Postmodern or late modern? On the Significance of Louis Duprés The Quest of the Absolute
Faculty of Arts. Philosophy
International journal of philosophy and theology. - Oxford
, p. 233-235
University of Antwerp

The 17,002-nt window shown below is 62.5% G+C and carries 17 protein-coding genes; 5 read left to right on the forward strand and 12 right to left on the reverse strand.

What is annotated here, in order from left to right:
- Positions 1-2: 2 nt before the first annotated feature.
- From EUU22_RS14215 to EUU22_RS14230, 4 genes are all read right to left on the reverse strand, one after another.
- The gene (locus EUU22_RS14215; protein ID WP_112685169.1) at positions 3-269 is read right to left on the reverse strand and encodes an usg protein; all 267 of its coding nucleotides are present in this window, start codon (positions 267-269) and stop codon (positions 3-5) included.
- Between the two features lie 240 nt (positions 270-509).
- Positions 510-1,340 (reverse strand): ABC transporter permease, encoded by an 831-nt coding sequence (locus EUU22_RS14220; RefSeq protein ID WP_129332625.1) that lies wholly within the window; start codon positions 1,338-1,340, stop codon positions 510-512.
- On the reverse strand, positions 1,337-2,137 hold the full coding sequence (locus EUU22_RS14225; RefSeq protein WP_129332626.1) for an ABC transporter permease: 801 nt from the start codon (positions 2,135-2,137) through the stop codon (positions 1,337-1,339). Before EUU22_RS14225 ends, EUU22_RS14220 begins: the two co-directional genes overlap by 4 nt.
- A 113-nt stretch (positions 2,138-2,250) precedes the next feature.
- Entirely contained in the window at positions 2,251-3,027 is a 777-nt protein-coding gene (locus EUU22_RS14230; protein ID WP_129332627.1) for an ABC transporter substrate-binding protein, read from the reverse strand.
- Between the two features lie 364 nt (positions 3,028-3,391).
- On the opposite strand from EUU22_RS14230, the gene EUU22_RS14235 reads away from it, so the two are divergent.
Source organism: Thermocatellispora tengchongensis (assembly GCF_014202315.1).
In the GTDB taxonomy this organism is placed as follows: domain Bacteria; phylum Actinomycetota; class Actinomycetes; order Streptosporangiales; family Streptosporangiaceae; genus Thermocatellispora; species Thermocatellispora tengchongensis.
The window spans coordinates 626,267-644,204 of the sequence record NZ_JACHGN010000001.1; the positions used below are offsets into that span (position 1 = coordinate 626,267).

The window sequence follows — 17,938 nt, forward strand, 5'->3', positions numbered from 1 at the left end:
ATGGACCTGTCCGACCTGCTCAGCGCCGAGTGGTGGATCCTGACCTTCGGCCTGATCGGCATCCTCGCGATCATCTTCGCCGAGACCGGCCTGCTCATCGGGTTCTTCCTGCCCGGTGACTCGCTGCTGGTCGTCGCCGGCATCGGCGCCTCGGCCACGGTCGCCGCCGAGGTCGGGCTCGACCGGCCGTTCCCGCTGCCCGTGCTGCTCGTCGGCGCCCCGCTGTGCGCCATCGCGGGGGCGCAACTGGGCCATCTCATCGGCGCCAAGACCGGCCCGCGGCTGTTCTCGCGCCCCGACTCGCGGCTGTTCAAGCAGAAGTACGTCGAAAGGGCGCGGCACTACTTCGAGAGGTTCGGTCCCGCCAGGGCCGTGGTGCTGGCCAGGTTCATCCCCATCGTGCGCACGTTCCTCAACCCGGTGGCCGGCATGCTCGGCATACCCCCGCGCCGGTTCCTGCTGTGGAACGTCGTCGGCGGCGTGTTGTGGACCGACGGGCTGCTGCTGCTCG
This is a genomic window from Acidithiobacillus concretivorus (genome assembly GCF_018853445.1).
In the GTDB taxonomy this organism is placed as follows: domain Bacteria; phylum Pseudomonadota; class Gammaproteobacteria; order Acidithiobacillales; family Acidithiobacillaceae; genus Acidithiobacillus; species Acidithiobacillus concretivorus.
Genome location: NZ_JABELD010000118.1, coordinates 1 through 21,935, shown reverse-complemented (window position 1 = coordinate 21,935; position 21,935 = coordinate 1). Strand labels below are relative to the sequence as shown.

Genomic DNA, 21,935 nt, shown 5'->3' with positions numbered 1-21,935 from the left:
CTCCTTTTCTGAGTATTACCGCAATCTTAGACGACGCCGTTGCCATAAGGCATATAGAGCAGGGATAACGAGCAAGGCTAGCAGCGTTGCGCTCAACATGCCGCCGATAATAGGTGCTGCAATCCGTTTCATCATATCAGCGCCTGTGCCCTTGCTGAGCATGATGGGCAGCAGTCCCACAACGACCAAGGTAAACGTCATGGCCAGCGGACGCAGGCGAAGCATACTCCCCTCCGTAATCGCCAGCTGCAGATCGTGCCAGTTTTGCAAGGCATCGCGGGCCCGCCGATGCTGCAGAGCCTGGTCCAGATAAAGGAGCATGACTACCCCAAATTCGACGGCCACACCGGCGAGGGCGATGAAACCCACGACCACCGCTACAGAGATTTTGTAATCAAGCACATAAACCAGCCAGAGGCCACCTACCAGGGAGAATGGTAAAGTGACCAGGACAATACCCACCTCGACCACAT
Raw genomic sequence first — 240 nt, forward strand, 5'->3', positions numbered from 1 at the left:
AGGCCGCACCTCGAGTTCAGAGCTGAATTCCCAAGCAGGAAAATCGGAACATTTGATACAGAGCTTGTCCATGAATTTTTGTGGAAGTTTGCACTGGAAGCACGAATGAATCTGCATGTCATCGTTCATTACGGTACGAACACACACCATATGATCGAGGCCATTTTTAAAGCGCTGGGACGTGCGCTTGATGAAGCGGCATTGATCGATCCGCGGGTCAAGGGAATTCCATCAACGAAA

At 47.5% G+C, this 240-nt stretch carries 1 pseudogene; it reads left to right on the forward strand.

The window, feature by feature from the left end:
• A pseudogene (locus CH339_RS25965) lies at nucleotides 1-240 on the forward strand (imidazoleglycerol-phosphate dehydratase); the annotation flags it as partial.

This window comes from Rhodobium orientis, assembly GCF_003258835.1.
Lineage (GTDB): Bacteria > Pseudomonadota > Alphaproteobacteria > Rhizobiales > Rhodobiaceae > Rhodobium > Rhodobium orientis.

The latest book by Louis Dupré, The Quest of the Absolute, is the third and final volume of a trilogy on the intellectual history of modernity. It follows Passage to Modernity (1993) and The Enlightenment and the Intellectual Foundations of Modern Culture (2004). Elegant writing and remarkable erudition go hand in hand with a deep insight into the objectives, achievements and deadlocks of the Romantic movement. It is not possible to look into the overwhelming variety of issues and figures that come to the fore in this book and the trilogy as a whole; instead, this article focuses on Duprés central claim as to the development and significance of modern Western culture, starting from a specific question that time and again recurs as a key motive throughout the three volumes of his trilogy: are we postmodern or late modern? Duprés answer that we are dwellers of a late modern era rather than inhabitants of a postmodern age is dependent on his definition of modernity as a still ongoing event that has transformed the relation between the cosmos, its transcendent source, and its human interpreter. Since we are still standing in the midst of the event of modernity, shaped by the evolutionary process of and the strains and tensions within and between its three waves (humanism, Enlightenment, romanticism), Dupré underlines the necessity to move from hermeneutic to ontological questions. He even explicitly pleads for the rediscovery of a symbolic religious language in a tentative search for its ontological dimension and for a source of significance beyond the realm of human mind. The main question, however, is whether contemporary Western man is still capable of such a rediscovery.